PULLMAN, Wash. — Lupines, a potential new crop for dryland growers, will be presented June 13 at the annual field day of Washington State University’s Lind Dryland Research Station.
“We need alternative crops for the area,” said Bill Schillinger, WSU agronomist. “Lupines, a large-seeded legume, are a high-quality poultry feed. Oregon State University researchers have worked with lupines for several years. This year they extended their trials to Lind.”
WSU and U.S. Department of Agriculture scientists will discuss research progress on a new herbicide for controlling downy brome in winter wheat; winter and spring wheat variety developments; date and rate of seeding effects on wheat yield and straw production; winter wheat seedling emergence with conservation tillage; and integrated production management for spring wheat.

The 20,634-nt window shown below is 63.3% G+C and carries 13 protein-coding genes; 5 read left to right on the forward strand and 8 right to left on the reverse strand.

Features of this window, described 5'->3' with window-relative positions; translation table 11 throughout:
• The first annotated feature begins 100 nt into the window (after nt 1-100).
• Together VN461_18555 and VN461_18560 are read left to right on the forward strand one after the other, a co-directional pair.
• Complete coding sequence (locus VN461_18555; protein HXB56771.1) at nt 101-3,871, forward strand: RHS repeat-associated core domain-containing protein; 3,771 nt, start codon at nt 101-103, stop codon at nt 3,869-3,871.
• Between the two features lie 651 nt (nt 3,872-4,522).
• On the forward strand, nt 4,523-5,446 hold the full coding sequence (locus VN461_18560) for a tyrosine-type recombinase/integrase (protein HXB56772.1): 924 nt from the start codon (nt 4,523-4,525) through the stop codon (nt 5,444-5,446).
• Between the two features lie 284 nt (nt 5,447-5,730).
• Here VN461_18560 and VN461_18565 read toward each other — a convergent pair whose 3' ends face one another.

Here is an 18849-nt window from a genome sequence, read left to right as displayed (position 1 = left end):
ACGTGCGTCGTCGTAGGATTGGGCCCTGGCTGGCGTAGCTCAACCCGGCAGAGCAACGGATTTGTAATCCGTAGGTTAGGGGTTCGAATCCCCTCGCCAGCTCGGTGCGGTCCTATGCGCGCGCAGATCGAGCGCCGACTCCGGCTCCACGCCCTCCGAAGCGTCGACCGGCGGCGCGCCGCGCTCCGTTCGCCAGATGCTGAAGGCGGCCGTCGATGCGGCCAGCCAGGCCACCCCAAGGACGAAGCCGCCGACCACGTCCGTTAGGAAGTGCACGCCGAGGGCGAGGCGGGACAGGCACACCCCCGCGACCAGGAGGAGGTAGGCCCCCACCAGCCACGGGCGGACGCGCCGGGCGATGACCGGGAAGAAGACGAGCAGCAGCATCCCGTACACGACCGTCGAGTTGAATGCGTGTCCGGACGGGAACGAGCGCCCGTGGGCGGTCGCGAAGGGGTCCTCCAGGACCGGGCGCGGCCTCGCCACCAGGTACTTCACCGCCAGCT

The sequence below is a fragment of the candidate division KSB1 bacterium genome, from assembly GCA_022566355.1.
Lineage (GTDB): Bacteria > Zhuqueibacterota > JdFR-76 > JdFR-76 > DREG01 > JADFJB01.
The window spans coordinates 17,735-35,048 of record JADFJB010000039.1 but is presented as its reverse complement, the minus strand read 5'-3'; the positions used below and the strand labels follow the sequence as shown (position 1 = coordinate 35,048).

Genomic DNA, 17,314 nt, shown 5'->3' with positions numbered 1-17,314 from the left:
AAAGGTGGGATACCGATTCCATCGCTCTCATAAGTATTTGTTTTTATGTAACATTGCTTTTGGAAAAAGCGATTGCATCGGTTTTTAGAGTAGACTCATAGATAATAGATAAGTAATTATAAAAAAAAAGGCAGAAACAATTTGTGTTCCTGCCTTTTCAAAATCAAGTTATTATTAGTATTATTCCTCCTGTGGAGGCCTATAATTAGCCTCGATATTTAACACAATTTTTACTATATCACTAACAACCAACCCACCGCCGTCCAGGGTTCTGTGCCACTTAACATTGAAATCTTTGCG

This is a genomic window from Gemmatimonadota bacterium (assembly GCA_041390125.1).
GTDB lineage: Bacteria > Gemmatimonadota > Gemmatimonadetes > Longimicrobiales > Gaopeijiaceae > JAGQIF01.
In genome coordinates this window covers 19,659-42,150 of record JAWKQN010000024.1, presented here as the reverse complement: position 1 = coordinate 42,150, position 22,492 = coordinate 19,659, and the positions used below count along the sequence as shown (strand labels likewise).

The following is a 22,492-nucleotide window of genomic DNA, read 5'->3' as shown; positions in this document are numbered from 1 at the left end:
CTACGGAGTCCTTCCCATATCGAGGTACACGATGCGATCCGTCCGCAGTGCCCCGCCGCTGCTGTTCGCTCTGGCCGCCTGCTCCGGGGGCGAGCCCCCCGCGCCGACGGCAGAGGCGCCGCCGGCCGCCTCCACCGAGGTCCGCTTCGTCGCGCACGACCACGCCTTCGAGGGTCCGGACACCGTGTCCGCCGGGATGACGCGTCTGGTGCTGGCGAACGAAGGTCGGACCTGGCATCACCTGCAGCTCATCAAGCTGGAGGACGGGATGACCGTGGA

Registration begins at 8:30 a.m. The field tour will begin at 9:30 a.m. A no-host lunch will be served at 12:30 p.m. After lunch, Robert Papendick, WSU soil scientist, will talk on “Qualifying for New CRP (Conservation Reserve Program) Contracts in Wind Erosion Areas.” Karl Kupers, a Harrington grower, will talk on “My Future as a Dryland Grower.”
Pesticide recertification and Certified Crop Adviser continuing education credits have been requested for the field day program.
Contact Schillinger at (509) 659-0090, ext. 214 for more information.
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